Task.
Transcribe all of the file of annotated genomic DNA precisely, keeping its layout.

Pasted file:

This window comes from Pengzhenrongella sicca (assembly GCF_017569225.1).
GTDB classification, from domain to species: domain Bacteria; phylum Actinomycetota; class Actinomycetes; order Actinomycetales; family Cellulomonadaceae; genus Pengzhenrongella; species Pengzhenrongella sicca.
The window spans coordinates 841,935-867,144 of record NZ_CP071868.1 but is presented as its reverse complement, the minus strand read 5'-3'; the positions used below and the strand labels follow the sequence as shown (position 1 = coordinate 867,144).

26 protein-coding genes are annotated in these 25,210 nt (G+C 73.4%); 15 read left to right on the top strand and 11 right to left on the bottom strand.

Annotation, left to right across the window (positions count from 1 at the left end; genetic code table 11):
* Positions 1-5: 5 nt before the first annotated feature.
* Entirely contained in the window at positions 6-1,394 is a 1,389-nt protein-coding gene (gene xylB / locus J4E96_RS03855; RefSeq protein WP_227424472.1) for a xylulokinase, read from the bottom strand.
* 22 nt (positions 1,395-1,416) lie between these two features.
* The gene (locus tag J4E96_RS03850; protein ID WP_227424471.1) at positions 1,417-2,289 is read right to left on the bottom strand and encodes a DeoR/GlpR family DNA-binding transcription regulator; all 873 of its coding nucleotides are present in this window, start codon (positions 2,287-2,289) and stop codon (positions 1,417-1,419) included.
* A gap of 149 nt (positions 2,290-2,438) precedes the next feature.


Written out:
This window comes from Pengzhenrongella sicca (assembly GCF_017569225.1).
GTDB classification, from domain to species: domain Bacteria; phylum Actinomycetota; class Actinomycetes; order Actinomycetales; family Cellulomonadaceae; genus Pengzhenrongella; species Pengzhenrongella sicca.
The window spans coordinates 841,935-867,144 of record NZ_CP071868.1 but is presented as its reverse complement, the minus strand read 5'-3'; the positions used below and the strand labels follow the sequence as shown (position 1 = coordinate 867,144).

26 protein-coding genes are annotated in these 25,210 nt (G+C 73.4%); 15 read left to right on the top strand and 11 right to left on the bottom strand.

Annotation, left to right across the window (positions count from 1 at the left end; genetic code table 11):
* Positions 1-5: 5 nt before the first annotated feature.
* Entirely contained in the window at positions 6-1,394 is a 1,389-nt protein-coding gene (gene xylB / locus J4E96_RS03855; RefSeq protein WP_227424472.1) for a xylulokinase, read from the bottom strand.
* 22 nt (positions 1,395-1,416) lie between these two features.
* The gene (locus tag J4E96_RS03850; protein ID WP_227424471.1) at positions 1,417-2,289 is read right to left on the bottom strand and encodes a DeoR/GlpR family DNA-binding transcription regulator; all 873 of its coding nucleotides are present in this window, start codon (positions 2,287-2,289) and stop codon (positions 1,417-1,419) included.
* A gap of 149 nt (positions 2,290-2,438) precedes the next feature.